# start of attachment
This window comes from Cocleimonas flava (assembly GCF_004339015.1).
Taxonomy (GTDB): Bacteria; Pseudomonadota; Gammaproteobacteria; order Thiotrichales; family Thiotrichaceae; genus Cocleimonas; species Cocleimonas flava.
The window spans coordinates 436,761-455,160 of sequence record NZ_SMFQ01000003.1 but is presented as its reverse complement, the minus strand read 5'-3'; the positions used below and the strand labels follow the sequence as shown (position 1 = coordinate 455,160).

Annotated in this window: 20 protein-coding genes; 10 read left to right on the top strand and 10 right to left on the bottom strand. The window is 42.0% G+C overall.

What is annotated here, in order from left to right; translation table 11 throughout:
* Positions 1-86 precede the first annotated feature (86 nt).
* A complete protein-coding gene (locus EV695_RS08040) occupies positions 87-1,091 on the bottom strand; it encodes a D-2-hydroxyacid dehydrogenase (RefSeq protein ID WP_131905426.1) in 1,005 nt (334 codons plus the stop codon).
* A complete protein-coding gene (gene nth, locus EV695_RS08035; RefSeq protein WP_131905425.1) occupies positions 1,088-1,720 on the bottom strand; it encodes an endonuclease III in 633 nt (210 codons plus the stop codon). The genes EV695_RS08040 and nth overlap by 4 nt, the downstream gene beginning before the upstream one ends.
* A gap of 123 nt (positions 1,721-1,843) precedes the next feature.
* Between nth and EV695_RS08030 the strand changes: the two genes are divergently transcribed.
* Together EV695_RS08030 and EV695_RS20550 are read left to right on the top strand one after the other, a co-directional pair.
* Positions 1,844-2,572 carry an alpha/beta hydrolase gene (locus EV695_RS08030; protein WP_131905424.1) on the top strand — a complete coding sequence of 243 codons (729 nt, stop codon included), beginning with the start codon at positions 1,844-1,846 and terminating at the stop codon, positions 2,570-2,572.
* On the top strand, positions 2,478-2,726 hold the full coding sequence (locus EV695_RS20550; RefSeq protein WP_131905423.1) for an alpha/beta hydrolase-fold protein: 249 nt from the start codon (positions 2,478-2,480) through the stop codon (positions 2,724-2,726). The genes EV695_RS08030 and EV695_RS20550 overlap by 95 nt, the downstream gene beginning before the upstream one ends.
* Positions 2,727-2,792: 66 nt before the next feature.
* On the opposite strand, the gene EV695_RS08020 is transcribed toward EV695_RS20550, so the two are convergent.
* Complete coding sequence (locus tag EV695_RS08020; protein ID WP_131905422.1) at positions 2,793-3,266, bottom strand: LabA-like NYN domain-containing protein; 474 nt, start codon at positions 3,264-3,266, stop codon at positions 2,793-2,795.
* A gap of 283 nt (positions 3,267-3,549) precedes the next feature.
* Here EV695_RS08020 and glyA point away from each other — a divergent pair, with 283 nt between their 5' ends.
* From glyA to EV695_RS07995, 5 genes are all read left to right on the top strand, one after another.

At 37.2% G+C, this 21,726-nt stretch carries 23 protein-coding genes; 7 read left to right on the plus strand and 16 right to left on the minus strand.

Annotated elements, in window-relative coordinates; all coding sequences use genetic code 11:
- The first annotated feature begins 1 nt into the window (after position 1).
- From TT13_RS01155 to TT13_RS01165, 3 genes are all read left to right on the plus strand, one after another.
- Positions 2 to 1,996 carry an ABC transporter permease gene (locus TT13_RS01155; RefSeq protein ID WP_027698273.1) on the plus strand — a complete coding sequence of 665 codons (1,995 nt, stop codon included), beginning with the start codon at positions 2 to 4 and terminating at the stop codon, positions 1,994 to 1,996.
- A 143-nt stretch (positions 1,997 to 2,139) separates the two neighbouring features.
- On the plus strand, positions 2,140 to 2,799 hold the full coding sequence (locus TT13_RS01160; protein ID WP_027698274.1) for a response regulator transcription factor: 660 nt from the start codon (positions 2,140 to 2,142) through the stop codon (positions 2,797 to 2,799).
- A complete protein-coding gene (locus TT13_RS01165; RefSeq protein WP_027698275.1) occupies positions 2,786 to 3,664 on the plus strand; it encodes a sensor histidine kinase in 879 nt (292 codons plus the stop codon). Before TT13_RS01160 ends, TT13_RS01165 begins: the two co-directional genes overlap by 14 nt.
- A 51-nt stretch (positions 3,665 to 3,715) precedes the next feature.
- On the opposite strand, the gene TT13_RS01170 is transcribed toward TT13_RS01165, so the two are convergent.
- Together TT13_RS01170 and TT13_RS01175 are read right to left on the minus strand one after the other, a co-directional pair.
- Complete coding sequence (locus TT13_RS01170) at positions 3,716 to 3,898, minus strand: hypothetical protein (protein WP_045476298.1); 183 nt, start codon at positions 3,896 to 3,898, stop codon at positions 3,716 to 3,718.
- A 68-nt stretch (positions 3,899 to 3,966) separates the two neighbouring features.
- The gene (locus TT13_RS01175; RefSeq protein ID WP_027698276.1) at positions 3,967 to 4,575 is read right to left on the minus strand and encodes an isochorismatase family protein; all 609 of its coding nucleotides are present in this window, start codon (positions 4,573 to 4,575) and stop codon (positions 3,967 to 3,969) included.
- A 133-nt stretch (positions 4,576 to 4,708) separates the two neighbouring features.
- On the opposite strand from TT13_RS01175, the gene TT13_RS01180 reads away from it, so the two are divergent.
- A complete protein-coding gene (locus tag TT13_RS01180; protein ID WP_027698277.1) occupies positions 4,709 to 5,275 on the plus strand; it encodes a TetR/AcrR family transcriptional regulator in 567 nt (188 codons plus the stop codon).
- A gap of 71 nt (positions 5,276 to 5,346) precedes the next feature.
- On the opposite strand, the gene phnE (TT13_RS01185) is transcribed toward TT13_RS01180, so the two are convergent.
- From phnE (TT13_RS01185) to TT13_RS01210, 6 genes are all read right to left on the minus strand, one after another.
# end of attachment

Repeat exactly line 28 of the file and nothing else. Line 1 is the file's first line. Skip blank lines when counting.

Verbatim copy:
- A 51-nt stretch (positions 3,665 to 3,715) precedes the next feature.